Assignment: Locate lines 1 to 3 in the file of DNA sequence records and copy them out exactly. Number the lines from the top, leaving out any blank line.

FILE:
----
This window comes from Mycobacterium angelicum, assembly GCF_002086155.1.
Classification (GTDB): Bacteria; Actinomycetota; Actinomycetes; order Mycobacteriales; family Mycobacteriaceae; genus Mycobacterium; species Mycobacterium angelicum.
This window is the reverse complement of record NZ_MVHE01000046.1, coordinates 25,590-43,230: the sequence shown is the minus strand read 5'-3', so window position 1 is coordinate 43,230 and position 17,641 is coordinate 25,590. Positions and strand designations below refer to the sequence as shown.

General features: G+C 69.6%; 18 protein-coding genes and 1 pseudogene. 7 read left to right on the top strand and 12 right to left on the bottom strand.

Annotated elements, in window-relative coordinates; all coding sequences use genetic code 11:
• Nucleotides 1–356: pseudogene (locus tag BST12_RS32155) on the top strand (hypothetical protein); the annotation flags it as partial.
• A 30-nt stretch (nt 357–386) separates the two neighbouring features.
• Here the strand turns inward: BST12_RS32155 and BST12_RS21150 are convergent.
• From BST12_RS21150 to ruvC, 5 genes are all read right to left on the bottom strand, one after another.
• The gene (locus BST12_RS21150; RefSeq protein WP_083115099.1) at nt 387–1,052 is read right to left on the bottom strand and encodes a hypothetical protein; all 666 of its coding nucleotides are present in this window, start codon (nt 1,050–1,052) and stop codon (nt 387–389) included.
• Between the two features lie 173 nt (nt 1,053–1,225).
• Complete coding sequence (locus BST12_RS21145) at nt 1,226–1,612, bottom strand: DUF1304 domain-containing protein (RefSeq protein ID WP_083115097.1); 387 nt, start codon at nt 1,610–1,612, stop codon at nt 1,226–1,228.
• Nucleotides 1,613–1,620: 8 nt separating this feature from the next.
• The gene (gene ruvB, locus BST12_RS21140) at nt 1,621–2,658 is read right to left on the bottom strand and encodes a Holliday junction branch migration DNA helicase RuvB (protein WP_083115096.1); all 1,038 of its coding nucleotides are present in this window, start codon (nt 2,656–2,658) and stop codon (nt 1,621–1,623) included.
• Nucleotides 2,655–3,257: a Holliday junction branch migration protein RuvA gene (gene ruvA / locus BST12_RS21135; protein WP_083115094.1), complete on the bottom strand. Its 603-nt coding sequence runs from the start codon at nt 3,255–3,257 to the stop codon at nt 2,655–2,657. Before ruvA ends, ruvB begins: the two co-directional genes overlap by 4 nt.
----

This window comes from Mycobacterium angelicum, assembly GCF_002086155.1.
Classification (GTDB): Bacteria; Actinomycetota; Actinomycetes; order Mycobacteriales; family Mycobacteriaceae; genus Mycobacterium; species Mycobacterium angelicum.
This window is the reverse complement of record NZ_MVHE01000046.1, coordinates 25,590-43,230: the sequence shown is the minus strand read 5'-3', so window position 1 is coordinate 43,230 and position 17,641 is coordinate 25,590. Positions and strand designations below refer to the sequence as shown.